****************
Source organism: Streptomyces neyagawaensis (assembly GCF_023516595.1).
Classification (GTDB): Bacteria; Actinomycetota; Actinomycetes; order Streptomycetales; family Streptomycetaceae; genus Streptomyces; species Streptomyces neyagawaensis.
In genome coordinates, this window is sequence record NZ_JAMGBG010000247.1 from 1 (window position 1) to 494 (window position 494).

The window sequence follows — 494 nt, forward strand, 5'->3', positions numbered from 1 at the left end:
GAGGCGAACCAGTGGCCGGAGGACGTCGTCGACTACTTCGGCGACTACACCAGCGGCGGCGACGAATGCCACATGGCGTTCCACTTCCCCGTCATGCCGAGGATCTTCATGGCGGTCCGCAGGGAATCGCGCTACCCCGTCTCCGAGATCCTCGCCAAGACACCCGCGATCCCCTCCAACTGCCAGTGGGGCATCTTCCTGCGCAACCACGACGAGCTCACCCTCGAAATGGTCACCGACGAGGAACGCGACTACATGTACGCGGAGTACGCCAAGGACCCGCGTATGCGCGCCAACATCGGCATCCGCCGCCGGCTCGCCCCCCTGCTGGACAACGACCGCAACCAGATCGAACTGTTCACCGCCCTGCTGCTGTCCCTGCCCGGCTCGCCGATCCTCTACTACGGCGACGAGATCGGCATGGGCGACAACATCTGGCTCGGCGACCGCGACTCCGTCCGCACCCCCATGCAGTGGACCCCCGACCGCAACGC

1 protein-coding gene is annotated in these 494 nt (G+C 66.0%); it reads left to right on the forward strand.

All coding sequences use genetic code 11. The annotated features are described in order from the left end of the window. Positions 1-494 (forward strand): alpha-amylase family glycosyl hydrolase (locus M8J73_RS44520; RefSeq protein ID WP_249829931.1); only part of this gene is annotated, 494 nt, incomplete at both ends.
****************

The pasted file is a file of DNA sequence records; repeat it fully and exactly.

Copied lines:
Source organism: Streptomyces neyagawaensis (assembly GCF_023516595.1).
Classification (GTDB): Bacteria; Actinomycetota; Actinomycetes; order Streptomycetales; family Streptomycetaceae; genus Streptomyces; species Streptomyces neyagawaensis.
In genome coordinates, this window is sequence record NZ_JAMGBG010000247.1 from 1 (window position 1) to 494 (window position 494).

The window sequence follows — 494 nt, forward strand, 5'->3', positions numbered from 1 at the left end:
GAGGCGAACCAGTGGCCGGAGGACGTCGTCGACTACTTCGGCGACTACACCAGCGGCGGCGACGAATGCCACATGGCGTTCCACTTCCCCGTCATGCCGAGGATCTTCATGGCGGTCCGCAGGGAATCGCGCTACCCCGTCTCCGAGATCCTCGCCAAGACACCCGCGATCCCCTCCAACTGCCAGTGGGGCATCTTCCTGCGCAACCACGACGAGCTCACCCTCGAAATGGTCACCGACGAGGAACGCGACTACATGTACGCGGAGTACGCCAAGGACCCGCGTATGCGCGCCAACATCGGCATCCGCCGCCGGCTCGCCCCCCTGCTGGACAACGACCGCAACCAGATCGAACTGTTCACCGCCCTGCTGCTGTCCCTGCCCGGCTCGCCGATCCTCTACTACGGCGACGAGATCGGCATGGGCGACAACATCTGGCTCGGCGACCGCGACTCCGTCCGCACCCCCATGCAGTGGACCCCCGACCGCAACGC

1 protein-coding gene is annotated in these 494 nt (G+C 66.0%); it reads left to right on the forward strand.

All coding sequences use genetic code 11. The annotated features are described in order from the left end of the window. Positions 1-494 (forward strand): alpha-amylase family glycosyl hydrolase (locus M8J73_RS44520; RefSeq protein ID WP_249829931.1); only part of this gene is annotated, 494 nt, incomplete at both ends.